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News » Diplopia: double vision that compromises our balance
Diplopia: double vision that compromises our balance
Diplopia, can be defined as a disease that creates a double vision of the same object: in the presence of this disorder visual axes are in fact diverted.
An object stimulates two different points of the retina, that do not melt in the brain, thus giving rise to two distinct images.
The diplopia is binocular, covers both eyes. If the symptom persists even after you close one eye, it can be said not to be in the presence of diplopia, but other visual disturbance linked to the eye which remains open.
We can therefore say that the true diplopia is one that disappears if you close one eye.
Causes and symptoms of diplopia
The factors leading to diplopia may differ among these may be numbered: inheritance, refractive defects, eye abnormalities such as cataracts and ptosis, paresis of cerebral origin or one of the eye muscles.
Regarding the effects, it must be said that if the deviated eye is not used, does not develop or loses visual acuity and so can also lead to amblyopia that over time can become irreversible. If the diplopia in adults is going to develop suddenly it can be a wake-up call from a serious medical condition that produces effects on the eyes, brain, muscles or nerves.
From the aesthetic point of view the patients\' eyes with this disorder may have a respect "wandering" or squinting.
As for the symptoms of diplopia too can be among the most diverse:
- Headache and loss of balance;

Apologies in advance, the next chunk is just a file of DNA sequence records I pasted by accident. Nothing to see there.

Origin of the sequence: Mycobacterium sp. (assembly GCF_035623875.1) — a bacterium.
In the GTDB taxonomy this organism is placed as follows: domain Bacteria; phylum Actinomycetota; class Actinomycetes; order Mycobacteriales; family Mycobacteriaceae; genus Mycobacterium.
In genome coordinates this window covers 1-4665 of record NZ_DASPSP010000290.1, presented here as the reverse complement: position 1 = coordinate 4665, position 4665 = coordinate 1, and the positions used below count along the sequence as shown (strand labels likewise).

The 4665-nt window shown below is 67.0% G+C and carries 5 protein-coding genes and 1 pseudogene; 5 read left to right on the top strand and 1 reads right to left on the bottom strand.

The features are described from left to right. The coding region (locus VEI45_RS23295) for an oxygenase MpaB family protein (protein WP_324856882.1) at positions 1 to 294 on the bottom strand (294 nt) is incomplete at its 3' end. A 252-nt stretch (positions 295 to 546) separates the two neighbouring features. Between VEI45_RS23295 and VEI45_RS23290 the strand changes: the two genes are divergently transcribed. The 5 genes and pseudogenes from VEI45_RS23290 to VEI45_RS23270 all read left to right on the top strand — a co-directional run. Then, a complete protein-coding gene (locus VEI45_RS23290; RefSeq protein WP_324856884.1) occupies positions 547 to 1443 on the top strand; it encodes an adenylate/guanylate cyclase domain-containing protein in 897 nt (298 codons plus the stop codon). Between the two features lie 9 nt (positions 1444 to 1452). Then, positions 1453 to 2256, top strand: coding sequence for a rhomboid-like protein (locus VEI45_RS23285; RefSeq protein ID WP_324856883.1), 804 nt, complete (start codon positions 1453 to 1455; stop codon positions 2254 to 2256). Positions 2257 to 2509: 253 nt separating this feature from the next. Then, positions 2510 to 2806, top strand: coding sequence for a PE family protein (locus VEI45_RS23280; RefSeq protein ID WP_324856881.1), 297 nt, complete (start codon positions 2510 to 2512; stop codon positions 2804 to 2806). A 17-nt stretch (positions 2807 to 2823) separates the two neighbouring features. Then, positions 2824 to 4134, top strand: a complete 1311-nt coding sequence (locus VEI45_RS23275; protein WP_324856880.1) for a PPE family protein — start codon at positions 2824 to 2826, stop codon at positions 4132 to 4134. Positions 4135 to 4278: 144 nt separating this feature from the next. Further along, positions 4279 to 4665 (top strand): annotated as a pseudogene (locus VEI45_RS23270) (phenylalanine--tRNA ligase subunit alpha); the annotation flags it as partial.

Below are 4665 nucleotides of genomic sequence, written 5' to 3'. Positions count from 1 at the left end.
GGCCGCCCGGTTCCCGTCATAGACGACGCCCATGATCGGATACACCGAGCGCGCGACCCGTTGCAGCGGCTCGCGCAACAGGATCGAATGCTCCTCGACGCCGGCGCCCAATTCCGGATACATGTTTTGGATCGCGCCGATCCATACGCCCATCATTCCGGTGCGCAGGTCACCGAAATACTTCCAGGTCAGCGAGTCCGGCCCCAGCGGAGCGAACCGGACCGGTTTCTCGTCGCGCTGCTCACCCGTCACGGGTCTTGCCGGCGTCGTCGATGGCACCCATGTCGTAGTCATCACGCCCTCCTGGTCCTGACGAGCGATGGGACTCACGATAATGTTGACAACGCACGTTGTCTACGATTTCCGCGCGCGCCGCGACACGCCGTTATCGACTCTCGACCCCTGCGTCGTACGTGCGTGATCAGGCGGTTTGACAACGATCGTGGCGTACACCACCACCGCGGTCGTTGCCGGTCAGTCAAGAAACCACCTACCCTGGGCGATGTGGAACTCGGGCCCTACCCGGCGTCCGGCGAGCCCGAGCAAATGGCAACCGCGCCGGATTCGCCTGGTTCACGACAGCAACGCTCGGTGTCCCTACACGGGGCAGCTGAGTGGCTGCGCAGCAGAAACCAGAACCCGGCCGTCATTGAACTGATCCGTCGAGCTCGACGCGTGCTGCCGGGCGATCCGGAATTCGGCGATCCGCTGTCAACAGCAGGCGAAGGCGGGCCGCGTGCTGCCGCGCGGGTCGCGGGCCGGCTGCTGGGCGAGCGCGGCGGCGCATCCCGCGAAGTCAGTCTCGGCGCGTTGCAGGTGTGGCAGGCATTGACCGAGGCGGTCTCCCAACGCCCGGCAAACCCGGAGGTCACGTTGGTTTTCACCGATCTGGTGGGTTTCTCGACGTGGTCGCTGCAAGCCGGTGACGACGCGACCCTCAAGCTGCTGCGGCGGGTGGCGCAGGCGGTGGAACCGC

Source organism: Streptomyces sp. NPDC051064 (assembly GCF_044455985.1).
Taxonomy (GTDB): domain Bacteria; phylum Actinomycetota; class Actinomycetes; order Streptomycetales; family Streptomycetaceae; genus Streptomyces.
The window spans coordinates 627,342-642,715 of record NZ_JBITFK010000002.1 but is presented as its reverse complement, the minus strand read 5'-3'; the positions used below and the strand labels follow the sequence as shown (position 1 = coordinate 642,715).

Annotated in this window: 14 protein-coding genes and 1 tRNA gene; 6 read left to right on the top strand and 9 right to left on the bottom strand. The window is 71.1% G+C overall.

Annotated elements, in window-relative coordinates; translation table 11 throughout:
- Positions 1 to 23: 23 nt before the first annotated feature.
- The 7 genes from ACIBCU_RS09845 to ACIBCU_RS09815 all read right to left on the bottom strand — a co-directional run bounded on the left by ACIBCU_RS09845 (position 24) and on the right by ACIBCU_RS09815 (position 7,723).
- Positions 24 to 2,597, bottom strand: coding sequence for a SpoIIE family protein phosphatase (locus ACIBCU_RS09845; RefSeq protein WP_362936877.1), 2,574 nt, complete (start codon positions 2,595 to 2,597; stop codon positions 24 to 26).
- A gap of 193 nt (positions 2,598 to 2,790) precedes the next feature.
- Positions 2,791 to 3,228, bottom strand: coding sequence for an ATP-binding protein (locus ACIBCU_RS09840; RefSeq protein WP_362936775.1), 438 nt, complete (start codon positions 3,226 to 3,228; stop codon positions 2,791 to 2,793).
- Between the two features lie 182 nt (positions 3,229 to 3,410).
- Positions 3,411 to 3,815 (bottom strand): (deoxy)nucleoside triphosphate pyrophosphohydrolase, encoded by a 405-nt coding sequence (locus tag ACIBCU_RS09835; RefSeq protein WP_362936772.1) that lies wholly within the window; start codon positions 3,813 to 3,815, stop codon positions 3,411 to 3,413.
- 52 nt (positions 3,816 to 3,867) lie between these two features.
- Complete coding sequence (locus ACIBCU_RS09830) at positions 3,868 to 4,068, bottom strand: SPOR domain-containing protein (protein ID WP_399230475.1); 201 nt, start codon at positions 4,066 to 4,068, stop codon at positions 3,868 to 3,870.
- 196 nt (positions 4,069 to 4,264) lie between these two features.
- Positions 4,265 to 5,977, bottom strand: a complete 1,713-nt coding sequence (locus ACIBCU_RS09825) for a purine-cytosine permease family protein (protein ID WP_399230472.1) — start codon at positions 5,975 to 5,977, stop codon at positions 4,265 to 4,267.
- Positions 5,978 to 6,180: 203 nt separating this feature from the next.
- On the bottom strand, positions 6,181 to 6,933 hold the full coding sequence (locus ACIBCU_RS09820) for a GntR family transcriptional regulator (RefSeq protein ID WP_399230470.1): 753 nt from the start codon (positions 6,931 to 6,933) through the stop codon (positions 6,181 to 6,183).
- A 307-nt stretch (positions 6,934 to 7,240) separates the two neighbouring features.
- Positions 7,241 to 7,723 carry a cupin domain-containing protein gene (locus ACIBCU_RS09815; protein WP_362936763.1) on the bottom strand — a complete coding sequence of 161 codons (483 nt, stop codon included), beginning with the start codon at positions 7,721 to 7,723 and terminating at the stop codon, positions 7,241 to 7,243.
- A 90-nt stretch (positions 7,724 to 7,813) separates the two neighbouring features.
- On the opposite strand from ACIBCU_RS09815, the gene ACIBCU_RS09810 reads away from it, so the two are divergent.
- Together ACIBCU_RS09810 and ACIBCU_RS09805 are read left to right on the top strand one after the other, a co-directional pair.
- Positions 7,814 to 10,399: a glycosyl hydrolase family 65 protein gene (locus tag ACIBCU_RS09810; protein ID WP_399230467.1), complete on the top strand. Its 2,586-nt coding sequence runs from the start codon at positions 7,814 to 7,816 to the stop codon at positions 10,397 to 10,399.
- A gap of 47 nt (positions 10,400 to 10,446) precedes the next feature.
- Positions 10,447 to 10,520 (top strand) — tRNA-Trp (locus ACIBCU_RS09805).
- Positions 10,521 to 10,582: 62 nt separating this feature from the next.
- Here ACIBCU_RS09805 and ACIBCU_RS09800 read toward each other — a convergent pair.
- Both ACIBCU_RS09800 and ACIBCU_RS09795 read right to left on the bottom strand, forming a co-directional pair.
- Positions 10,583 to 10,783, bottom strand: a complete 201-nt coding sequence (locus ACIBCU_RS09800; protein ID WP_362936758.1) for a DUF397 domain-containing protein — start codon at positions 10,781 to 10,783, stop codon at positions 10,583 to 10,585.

- Orbit diseases that prevent the mechanical movement of the muscles;
- Certain muscle diseases;
- Paralysis of certain cranial nerves;
- Weakening the activity of one or more muscles.
Healing techniques and systems of diplopia
Gender, care of diplopia is related to the cause of the dysfunction.
Certainly in the concomitant forms are generally resorts to the use of prismatic lenses or, in severe cases, surgery, which allows you to reposition the extra-ocular muscles to provide compensation.
When instead it is in the presence of a muscle paralysis becomes much more difficult to make an adequate therapy. Any motility block is unlikely to be cured even with surgery.
In these cases, the first step to do is to go to solve the primary problem, and this especially in the case of the orbit problems. Drug therapy is generally particularly effective allowing, most of the time, restore a valid condition of ocular motility.
However, with respect to paralysis of the cranial nerves the speech appears far more complicated and, in this case, it should also consult a competent neurologist.
It should be explained that, in the majority of cases, healing from diplopia occurs in a spontaneous way. Before working, therefore, it is generally recommended to wait a period of time that varies from one to eight months. If the deficits were to persist in any case more than this period it will unfortunately postponed surgical intervention on the extra-ocular muscles.